The Last Crusade: Martin Luther King, Jr., the FBI, and the Poor People's Campaign

The Last Crusade: Martin Luther King, Jr., the FBI, and the Poor People's Campaign

The Last Crusade: Martin Luther King, Jr., the FBI, and the Poor People's Campaign

The Last Crusade: Martin Luther King, Jr., the FBI, and the Poor People's Campaign

Synopsis

In The Last Crusade, Gerald McKnight examines the Poor People's Campaign, the last large-scale demonstration of civil rights-era America, & the systematic efforts of FBI director J. Edgar Hoover & his executive officers to subvert King's ambitious effort to force the federal government to live up to its promises of a Great Society. The book also looks at King's last days as he helped Memphis sanitation workers in their labor-cum-civil rights struggle with a recalcitrant & racist city government. Although there is no persuasive evidence that the FBI & the Memphis police conspired to assassinate King, McKnight marshals evidence to show that neither agency was blameless. Contents: Introduction. King, Vietnam, & the Transformation of the Civil Rights Movement. The Road to Washington Goes Through Memphis. Memphis: Days of Rage, Days of Sorrow. "The Poor People Are Coming! The Poor People Are Coming!" Resurrection City-Shantytown Among the Cherry Trees. Conclusion.

Excerpt

On February 11, 1968, the eve of Abraham Lincoln's birthday, several hundred black sanitation workers proclaimed by a show of hands that selfliberation was still a hope that could stir action. The following day the city of Memphis, Tennessee, was hit with a garbage strike. What started as a "wild cat" job action soon escalated into a racial confrontation, then into a compelling civil rights struggle of national importance, culminating in an assassination triggering a storm of racial fury that stunned white America. For one dark moment this southern river city served as a microcosm of the domestic forces in racial conflict during this traumatic decade.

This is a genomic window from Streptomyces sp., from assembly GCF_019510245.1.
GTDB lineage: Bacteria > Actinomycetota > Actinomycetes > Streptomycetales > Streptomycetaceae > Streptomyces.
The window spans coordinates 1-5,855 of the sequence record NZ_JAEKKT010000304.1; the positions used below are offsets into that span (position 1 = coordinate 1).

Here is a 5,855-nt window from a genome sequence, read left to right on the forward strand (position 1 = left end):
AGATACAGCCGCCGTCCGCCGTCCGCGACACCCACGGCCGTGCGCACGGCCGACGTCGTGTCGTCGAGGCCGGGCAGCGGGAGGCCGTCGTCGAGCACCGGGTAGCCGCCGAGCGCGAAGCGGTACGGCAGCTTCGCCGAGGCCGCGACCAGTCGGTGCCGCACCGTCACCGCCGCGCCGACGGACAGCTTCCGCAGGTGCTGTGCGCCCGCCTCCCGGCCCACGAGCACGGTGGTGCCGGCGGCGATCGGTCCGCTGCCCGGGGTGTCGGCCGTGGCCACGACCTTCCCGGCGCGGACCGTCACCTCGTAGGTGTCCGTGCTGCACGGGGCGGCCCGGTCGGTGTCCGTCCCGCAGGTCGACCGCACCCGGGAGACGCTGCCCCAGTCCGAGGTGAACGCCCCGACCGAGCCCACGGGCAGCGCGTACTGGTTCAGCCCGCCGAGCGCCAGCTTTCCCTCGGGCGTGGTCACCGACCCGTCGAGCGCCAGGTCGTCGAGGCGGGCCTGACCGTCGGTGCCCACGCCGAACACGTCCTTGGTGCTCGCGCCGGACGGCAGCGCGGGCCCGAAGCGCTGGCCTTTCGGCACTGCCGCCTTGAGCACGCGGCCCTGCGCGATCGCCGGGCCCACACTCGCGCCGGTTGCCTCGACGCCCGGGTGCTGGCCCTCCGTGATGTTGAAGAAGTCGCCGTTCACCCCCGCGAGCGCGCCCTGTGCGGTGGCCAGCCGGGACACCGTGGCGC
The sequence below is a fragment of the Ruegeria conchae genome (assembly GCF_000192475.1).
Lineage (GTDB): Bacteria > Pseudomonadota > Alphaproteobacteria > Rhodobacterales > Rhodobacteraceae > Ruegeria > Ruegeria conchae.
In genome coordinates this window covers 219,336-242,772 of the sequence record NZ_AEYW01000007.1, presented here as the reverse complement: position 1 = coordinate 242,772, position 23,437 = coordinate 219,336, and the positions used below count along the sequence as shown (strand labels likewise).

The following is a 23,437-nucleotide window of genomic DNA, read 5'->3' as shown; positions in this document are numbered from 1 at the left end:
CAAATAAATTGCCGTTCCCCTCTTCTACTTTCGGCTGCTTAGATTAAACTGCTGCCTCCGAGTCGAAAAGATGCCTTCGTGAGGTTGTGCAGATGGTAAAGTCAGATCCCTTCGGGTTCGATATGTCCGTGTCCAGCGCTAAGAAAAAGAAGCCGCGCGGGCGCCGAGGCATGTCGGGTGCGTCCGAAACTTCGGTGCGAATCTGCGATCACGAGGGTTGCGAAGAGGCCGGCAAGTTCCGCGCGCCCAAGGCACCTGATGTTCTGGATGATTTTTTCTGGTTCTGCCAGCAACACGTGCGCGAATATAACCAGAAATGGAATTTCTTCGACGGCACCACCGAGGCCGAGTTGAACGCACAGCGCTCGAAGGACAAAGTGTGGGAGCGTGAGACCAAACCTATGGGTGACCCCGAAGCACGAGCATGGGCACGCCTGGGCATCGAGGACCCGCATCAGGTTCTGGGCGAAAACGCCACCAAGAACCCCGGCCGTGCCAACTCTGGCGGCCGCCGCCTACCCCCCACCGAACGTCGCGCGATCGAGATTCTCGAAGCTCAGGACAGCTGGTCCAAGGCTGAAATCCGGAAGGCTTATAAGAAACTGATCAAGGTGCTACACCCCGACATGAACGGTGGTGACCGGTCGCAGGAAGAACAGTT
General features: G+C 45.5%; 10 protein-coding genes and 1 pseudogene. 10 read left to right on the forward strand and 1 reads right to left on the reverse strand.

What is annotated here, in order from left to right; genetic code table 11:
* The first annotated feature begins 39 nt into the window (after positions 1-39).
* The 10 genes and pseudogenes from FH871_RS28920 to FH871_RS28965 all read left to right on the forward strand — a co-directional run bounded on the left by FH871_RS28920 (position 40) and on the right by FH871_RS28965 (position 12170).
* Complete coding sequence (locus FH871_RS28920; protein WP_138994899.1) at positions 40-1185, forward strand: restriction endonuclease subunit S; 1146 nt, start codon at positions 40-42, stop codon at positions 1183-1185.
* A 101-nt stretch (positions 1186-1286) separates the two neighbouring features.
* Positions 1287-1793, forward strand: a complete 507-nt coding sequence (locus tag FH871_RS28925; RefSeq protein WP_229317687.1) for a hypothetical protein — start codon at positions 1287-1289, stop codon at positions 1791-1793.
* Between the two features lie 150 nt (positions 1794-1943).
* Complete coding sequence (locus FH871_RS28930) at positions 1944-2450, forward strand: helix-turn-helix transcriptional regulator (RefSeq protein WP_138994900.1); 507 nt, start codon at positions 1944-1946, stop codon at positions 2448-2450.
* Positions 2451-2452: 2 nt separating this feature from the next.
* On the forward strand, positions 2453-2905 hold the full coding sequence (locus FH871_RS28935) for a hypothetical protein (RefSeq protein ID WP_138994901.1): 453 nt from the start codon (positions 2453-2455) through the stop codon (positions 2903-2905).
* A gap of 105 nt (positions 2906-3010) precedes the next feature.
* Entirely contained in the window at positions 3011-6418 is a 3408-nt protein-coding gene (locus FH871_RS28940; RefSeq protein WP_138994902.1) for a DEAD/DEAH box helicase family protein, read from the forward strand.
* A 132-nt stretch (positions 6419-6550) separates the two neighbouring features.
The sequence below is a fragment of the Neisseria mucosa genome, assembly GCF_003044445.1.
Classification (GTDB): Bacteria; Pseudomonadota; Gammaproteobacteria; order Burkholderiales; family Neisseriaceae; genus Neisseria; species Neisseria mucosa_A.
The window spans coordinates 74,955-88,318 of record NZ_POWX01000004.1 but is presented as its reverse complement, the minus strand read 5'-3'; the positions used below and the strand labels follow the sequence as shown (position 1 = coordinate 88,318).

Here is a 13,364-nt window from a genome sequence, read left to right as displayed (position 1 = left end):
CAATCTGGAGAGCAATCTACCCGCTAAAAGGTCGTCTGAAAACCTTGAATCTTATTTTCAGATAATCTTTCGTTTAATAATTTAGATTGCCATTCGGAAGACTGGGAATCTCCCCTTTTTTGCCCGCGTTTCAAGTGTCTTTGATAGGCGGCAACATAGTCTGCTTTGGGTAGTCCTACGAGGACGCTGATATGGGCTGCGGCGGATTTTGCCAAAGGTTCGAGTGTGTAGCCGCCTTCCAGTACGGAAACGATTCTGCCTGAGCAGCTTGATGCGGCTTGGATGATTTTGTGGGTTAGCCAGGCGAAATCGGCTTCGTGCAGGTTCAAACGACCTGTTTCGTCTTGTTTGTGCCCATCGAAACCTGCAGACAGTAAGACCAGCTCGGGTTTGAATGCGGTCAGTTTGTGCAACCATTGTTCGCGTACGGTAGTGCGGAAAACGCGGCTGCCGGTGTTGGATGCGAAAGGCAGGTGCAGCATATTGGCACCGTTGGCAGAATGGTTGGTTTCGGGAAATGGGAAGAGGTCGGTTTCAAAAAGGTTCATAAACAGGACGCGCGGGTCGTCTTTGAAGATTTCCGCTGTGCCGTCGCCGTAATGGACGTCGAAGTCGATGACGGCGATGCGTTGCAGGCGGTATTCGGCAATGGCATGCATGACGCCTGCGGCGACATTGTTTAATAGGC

The 1968 Memphis sanitation strike attracted little national attention until local blacks persuaded Dr. King to enlist his moral support on the side of the striking garbage workers. At the time, neither King nor the supporters of black democracy in Memphis (or the nation at large, for that matter) were aware of the FBI's active involvement in this local labor dispute. Weeks before King agreed to come to Memphis, FBI Director Hoover had approved a domestic surveillance program against the strikers and their allies in the black community. For King, the cry of the powerless and oppressed brought him to Memphis. For Hoover, Memphis became another front in the FBI's stepped-up campaign to contain the rising tide of black militancy and another opportunity to carry forward the bureau's secret war against the black civil rights leader.

From the outset, the FBI characterized the dispute as a "racial matter" with potential internal security ramifications. Armed with the assertion that the nation's security was endangered, the FBI began a massive political intelligence operation that covered nearly every aspect of the Memphis black community's organizational life associated with the strike. Unhampered by respect for the rights of labor, the First Amendment, or a citizen's right to privacy, the FBI intruded into lawful political activities without any indication that specific crimes in violation of the federal law . . .

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